"Britain's leading academic expert on complementary medicine (Edzard Ernst, professor of complementary medicine at Exeter University) has warned that the Duchy Herbals Detox Tincture – a food supplement, which combines artichoke and dandelion and promises to rid the body of toxins while aiding digestion – is based on notions which are 'implausible, unproven and dangerous'."

Prof. Ernst also stated: ""Nothing would be easier than to demonstrate that detox products work," Ernst said. "All one needed to do is to take a few blood samples from volunteers and test whether this or that toxin is eliminated from the body faster than normal. But where are the studies that demonstrate efficacy? They do not exist, and the reason is simple: these products have no real detoxification effects." Read … Read the rest

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Detox a waste of money

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Detox remedies are a waste of money, say scientists

Claims by multimillion pound industry queried 'Little evidence' to support makers' assertions By James Randerson, science correspondent The Guardian, Monday 5 January 2009 http://www.guardian.co.uk/science/2009/jan/05/detox-science "The charity Sense About Science has compiled a dossier of information on claims made about 11 products including drinks, patches, diet supplements and even a "detox brush". A charity leaflet says: "The multimillion pound detox industry sells products with little evidence to support their use. These products trade on claims about the body which are often wrong." Our bodies are capable of recovering from binges on their own, the scientists argue."

This excellent article can be accessed here: http://www.guardian.co.uk/science/2009/jan/05/detox-science

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ASA Ruling: Homemark Detox Footpads

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Posted 23 February 2014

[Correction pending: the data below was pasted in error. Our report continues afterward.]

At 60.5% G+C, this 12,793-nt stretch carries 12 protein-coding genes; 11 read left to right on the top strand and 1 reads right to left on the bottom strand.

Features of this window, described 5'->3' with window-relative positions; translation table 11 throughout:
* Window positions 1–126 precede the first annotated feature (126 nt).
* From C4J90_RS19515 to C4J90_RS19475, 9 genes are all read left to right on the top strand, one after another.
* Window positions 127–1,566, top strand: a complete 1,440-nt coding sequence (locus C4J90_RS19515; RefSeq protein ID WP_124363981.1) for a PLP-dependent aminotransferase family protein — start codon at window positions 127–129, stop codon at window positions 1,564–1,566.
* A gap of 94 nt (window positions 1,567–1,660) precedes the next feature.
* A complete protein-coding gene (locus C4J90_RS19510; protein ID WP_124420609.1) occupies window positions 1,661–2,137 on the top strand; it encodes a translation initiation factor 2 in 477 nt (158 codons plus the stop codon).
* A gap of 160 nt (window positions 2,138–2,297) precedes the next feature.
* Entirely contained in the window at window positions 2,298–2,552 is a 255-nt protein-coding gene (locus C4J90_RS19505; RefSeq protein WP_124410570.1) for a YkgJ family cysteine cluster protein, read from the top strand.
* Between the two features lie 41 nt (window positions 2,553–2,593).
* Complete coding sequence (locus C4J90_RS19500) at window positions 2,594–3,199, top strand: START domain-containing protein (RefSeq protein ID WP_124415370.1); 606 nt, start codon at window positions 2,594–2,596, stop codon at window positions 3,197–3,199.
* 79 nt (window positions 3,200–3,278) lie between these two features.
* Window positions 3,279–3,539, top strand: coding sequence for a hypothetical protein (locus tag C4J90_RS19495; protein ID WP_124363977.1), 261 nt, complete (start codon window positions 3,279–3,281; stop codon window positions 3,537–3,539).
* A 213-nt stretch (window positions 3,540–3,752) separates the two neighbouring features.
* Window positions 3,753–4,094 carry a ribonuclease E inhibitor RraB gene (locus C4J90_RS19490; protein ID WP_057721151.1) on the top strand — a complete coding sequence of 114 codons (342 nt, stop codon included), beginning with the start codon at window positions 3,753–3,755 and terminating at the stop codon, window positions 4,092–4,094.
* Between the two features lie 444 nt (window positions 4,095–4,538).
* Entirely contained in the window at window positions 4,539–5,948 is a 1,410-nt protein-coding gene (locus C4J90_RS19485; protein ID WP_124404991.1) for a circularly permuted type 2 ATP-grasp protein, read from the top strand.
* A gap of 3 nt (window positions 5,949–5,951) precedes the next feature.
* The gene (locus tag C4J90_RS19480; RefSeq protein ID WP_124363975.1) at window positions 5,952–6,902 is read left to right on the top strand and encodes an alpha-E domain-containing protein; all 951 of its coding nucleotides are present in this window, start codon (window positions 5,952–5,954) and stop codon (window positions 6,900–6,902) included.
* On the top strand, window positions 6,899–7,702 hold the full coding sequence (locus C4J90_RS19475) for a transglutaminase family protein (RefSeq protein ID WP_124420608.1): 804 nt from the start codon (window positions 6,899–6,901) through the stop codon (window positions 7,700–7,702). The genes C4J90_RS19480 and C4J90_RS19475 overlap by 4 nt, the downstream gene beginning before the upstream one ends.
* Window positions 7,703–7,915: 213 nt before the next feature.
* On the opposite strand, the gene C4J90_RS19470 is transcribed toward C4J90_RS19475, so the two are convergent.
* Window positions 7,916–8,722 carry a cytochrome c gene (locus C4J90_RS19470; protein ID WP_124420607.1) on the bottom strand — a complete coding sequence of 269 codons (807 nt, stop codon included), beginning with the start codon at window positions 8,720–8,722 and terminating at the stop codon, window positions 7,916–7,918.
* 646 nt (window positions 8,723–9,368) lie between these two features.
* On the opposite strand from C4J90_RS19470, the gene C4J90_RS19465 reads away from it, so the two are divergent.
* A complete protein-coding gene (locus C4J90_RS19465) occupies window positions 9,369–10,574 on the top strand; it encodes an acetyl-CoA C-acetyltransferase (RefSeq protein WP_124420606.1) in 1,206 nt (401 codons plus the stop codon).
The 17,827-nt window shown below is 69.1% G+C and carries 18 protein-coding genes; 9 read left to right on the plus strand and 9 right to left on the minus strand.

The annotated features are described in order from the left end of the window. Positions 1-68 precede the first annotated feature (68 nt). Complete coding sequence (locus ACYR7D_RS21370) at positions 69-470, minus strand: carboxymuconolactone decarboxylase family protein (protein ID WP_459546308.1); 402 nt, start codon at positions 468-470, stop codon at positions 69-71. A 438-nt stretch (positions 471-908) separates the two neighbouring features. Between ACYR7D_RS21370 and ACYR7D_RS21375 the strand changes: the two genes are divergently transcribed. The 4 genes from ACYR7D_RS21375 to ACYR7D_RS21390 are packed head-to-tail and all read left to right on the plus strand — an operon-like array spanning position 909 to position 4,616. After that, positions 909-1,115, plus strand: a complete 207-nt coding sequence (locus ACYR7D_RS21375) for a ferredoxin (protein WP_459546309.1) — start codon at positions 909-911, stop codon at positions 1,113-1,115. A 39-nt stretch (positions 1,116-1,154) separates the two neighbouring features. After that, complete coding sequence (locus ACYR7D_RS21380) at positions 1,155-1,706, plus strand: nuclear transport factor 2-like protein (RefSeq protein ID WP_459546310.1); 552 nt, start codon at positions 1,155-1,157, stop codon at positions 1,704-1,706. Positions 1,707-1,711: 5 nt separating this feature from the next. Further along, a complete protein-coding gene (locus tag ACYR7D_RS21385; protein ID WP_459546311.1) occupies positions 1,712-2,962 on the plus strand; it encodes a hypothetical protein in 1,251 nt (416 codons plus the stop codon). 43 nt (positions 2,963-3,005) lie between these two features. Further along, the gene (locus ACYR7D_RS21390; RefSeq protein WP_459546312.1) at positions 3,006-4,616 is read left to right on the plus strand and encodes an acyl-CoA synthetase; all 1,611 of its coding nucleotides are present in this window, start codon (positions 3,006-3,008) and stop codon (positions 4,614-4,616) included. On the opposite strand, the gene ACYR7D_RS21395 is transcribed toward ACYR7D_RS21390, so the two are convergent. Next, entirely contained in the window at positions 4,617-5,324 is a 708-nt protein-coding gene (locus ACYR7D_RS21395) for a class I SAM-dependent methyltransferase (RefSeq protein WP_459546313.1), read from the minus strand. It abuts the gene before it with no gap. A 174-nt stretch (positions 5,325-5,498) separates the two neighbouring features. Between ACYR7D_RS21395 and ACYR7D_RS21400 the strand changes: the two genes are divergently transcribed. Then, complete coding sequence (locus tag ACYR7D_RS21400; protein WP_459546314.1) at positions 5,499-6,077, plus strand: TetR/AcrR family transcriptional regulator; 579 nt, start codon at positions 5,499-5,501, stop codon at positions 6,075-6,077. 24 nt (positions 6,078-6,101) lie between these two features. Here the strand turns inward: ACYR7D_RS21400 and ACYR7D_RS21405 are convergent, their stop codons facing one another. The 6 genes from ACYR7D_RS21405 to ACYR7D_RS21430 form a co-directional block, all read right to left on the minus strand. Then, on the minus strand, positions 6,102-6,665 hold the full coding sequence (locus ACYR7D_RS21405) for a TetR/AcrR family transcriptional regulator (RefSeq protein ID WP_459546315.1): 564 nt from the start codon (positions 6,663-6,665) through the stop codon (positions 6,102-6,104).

Homemark claims that Detox Footpads can remove toxins from your body. They are supported by Dr Frederick Motz, who claims this is true. 

We say this is rubbish.

The USA FDA/FTC says this is rubbish.

In fact, physiology and common sense tells us this is rubbish.

See what an investigative reporter has to say: Detox Con!

See also: Kinoki Foot Pad marketers charged

Then read how the ASA ruled.

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FTC Charges Marketers of Kinoki Foot Pads

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FTC Charges Marketers of Kinoki Foot Pads With Deceptive Advertising; Seeks Funds for Consumer Redress For Release: January 28, 2009

The Federal Trade Commission has charged the marketers of Kinoki Foot Pads with deceptive advertising, including claims that use of the foot pads would remove toxins from the body; treat high blood pressure, depression, and a host of other medical conditions; and lead to weight loss.

In its complaint, the FTC charges that all the advertising claims either are false or did not have evidence to support them when they were made. The FTC seeks to bar the defendants permanently from deceptively marketing the foot pads. The FTC also asks the court to order the defendants to provide monetary redress to consumers or otherwise give up their ill-gotten gains.